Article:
Dudley v. Massachusetts State Police, 91 Mass. App. Ct. 616 (June 1, 2017)
The Appeals Court has taken yet another bite out of the immunity traditionally afforded public employers under the Massachusetts Tort Claims Act (MTCA).
In Dudley v. Massachusetts State Police, the Court rejected the Massachusetts State Police’s (State police) discretionary immunity claim for the decision of a state trooper, Trooper Edward T. Blackwell, to release his K-9 unit after a fleeing suspect, William P. Monopoli.
Mr. Monopoli led State police on a high speed chase through several communities before crashing his vehicle on a highway off-ramp in West Bridgewater. Mr. Monopoli then fled on foot through a commuter “park and ride” lot as Trooper Blackwell arrived at the scene of the crash with his 82-pound German Shepheard, “Jager.” Trooper Blackwell ordered Mr. Monopoli to give himself up, or he would release Jager. Mr. Monopoli chose to keep fleeing and, as promised, Trooper Blackwell released Jager and ordered him to apprehend Mr. Monopoli. Unfortunately, Jager instead attempted to bite and hold an innocent onlooker in the nearby parking lot, the plaintiff, Richard Dudley, Jr.
Mr. Dudley filed suit against the State police under the MTCA, seeking damages for Trooper Blackwell’s allegedly negligent decision to release Jager and order him to attack in a busy commuter parking lot. The State police moved for summary judgment, claiming entitlement to, inter alia, discretionary function immunity under Section 10(b) of the MTCA. The trial court granted the motion and dismissed the case on the strength of Audette v. Commonwealth, 63 Mass. App. Ct. 727 (2005).
In Audette, the Court granted discretionary function immunity under virtually identical circumstances, holding that police K-9 handlers:
- had the discretion to decide when to release a K-9 unit; and
- the decision was the type of decision afforded protection under Section 10(b).
Instead of following its own precedent, the Dudley Court distinguished Audette on the grounds that, in that case, the dog was not instructed to attack, but merely commanded to check a vehicle for drugs. In comparison, according to the Dudley Court, Trooper Blackwell ordered Jager to attack, thereby requiring a different result. The Court ruled that, at the summary judgment stage, it could not be determined whether Trooper Blackwell’s conduct in commanding and releasing the dog involved the use of planning or policy making or, instead, the carrying out of the State police’s general policy regarding canine use in the field. The Court also gave short shrift to the State police’s claim to Section 10(j) immunity, holding that Trooper Blackwell’s affirmative act of releasing the dog could be fairly viewed as the original cause of the harm.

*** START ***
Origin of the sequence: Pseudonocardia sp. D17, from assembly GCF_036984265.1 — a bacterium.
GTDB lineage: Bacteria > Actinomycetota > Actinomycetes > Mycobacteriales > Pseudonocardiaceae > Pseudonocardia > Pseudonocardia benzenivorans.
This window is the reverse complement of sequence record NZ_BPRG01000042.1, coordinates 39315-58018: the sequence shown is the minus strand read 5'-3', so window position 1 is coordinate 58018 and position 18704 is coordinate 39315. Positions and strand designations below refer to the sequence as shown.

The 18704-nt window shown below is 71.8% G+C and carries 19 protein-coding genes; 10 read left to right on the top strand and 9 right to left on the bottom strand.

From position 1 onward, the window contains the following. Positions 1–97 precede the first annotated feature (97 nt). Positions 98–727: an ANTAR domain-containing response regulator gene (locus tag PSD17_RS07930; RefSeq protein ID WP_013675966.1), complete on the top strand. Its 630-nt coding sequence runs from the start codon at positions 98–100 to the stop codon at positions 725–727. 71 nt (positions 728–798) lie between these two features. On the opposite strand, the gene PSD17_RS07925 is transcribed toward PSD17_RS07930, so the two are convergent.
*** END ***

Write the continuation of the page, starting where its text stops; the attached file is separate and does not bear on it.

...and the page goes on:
The Dudley decision is curious for two reasons. First, it is not clear why the Court did not grant the State police immunity under Section 10(h) of the MTCA. Added to the MTCA in 1994, Section 10(h) affords immunity for a variety of police services, including the failure to “identify or apprehend criminals or suspects, [or] arrest or detain suspects . . ..” The Legislature clearly chose not to saddle officers with fear of liability as they make split-second decisions, with the difference between life and death often hanging in the balance. Trooper Blackwell, it appears, was engaged in police activity when he commanded and released Jager.
Second, the Dudley Court’s analysis with respect to Audette is suspect. It is difficult to reconcile the two cases – the decision to release a police dog is either the type of decision protected by immunity, or it is not. Trooper Blackwell was no less carrying out existing policy than was the officer in Audette, a fact that somehow was a nonissue in Audette, yet outcome determinative in Dudley.
The Dudley Court appears to have held that because Trooper Blackwell’s decision to release his dog was more culpable than the officer’s decision in Audette, it should not be protected. The character of a decision to release a police dog does not change, however, based upon degree of blame. As the Appeals Court has recognized, immunity is not needed for acts that are free from culpability. Anderson v. City of Gloucester, 75 Mass. App. Ct. 429, 435, rev. den. 455 Mass. 1105 (2009).